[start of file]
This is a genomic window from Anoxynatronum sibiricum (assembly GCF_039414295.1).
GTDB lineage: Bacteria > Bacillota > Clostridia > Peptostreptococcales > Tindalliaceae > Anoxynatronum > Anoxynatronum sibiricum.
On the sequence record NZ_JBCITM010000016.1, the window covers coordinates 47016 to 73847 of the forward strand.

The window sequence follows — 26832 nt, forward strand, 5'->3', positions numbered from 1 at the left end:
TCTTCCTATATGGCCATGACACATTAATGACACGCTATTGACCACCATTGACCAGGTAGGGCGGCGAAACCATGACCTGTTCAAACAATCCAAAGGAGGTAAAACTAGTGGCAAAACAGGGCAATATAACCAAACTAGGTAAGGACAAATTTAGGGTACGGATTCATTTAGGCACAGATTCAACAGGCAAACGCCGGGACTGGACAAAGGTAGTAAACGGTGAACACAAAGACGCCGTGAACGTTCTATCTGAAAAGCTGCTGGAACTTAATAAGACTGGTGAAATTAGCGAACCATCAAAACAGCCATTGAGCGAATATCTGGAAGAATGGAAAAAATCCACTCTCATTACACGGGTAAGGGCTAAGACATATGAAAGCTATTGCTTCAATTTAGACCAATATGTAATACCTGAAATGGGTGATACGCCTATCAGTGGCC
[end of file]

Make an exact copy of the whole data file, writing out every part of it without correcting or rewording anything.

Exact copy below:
This is a genomic window from Anoxynatronum sibiricum (assembly GCF_039414295.1).
GTDB lineage: Bacteria > Bacillota > Clostridia > Peptostreptococcales > Tindalliaceae > Anoxynatronum > Anoxynatronum sibiricum.
On the sequence record NZ_JBCITM010000016.1, the window covers coordinates 47016 to 73847 of the forward strand.

The window sequence follows — 26832 nt, forward strand, 5'->3', positions numbered from 1 at the left end:
TCTTCCTATATGGCCATGACACATTAATGACACGCTATTGACCACCATTGACCAGGTAGGGCGGCGAAACCATGACCTGTTCAAACAATCCAAAGGAGGTAAAACTAGTGGCAAAACAGGGCAATATAACCAAACTAGGTAAGGACAAATTTAGGGTACGGATTCATTTAGGCACAGATTCAACAGGCAAACGCCGGGACTGGACAAAGGTAGTAAACGGTGAACACAAAGACGCCGTGAACGTTCTATCTGAAAAGCTGCTGGAACTTAATAAGACTGGTGAAATTAGCGAACCATCAAAACAGCCATTGAGCGAATATCTGGAAGAATGGAAAAAATCCACTCTCATTACACGGGTAAGGGCTAAGACATATGAAAGCTATTGCTTCAATTTAGACCAATATGTAATACCTGAAATGGGTGATACGCCTATCAGTGGCC